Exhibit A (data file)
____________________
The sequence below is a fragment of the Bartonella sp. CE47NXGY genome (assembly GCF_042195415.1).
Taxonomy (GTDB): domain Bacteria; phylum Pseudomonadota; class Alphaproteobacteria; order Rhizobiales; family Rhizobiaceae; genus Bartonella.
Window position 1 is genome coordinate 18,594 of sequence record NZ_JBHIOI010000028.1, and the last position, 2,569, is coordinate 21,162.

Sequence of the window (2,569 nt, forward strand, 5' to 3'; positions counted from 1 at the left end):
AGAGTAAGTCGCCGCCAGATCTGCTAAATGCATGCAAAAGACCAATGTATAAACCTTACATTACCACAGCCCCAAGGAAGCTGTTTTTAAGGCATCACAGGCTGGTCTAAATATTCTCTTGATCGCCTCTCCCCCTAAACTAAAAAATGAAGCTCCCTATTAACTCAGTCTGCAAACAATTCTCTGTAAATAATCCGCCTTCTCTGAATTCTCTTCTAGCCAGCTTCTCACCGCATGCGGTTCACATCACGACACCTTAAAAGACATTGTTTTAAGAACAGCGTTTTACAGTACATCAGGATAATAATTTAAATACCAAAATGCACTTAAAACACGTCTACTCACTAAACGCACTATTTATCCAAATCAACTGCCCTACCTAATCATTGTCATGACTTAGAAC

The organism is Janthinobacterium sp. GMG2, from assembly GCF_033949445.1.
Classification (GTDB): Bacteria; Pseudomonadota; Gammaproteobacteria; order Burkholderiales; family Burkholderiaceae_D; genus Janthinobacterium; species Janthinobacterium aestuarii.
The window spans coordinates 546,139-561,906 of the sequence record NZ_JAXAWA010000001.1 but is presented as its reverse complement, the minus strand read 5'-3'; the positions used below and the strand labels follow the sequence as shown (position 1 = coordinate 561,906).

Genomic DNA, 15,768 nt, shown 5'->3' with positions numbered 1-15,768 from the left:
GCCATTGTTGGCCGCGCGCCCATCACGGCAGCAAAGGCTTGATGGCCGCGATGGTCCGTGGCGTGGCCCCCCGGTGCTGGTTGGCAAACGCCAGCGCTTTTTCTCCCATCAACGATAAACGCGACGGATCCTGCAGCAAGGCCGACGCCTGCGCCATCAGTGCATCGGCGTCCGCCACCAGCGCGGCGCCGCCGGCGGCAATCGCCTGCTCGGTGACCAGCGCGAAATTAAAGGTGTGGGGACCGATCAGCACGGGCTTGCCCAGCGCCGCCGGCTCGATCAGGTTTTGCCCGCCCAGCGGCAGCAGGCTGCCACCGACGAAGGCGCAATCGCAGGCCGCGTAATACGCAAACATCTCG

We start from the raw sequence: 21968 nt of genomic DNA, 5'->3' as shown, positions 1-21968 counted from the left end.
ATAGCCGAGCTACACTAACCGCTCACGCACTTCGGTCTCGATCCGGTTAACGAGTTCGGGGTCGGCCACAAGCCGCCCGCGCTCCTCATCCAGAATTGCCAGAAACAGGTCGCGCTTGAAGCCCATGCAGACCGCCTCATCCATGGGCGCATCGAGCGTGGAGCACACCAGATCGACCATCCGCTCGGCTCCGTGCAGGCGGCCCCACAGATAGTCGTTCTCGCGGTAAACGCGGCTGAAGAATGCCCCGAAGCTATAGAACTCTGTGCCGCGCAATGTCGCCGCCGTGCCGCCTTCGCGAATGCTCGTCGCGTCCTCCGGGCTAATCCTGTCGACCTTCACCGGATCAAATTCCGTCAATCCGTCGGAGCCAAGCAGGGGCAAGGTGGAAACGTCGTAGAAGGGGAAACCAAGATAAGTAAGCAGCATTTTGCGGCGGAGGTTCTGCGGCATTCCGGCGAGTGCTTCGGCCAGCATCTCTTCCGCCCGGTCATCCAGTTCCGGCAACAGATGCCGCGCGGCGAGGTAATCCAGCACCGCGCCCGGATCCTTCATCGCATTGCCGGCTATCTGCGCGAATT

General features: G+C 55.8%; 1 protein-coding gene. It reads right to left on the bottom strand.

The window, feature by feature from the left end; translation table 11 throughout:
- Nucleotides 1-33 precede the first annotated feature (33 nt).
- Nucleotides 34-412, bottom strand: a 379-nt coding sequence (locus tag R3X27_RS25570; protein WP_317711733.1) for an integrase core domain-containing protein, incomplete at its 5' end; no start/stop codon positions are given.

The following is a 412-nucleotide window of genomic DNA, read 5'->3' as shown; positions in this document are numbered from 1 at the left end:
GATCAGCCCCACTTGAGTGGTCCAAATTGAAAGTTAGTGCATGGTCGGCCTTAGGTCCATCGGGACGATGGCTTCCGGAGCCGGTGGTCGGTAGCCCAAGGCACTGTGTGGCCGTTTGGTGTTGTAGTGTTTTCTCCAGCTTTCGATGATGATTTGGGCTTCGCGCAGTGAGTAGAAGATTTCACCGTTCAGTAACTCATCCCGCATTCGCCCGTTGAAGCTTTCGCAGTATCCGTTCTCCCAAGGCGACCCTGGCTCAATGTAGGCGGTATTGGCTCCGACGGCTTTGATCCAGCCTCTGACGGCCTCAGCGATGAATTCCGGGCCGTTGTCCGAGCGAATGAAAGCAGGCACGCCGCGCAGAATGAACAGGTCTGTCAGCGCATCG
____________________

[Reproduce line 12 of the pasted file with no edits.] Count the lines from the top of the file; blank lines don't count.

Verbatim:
ATAGCCGAGCTACACTAACCGCTCACGCACTTCGGTCTCGATCCGGTTAACGAGTTCGGGGTCGGCCACAAGCCGCCCGCGCTCCTCATCCAGAATTGCCAGAAACAGGTCGCGCTTGAAGCCCATGCAGACCGCCTCATCCATGGGCGCATCGAGCGTGGAGCACACCAGATCGACCATCCGCTCGGCTCCGTGCAGGCGGCCCCACAGATAGTCGTTCTCGCGGTAAACGCGGCTGAAGAATGCCCCGAAGCTATAGAACTCTGTGCCGCGCAATGTCGCCGCCGTGCCGCCTTCGCGAATGCTCGTCGCGTCCTCCGGGCTAATCCTGTCGACCTTCACCGGATCAAATTCCGTCAATCCGTCGGAGCCAAGCAGGGGCAAGGTGGAAACGTCGTAGAAGGGGAAACCAAGATAAGTAAGCAGCATTTTGCGGCGGAGGTTCTGCGGCATTCCGGCGAGTGCTTCGGCCAGCATCTCTTCCGCCCGGTCATCCAGTTCCGGCAACAGATGCCGCGCGGCGAGGTAATCCAGCACCGCGCCCGGATCCTTCATCGCATTGCCGGCTATCTGCGCGAATT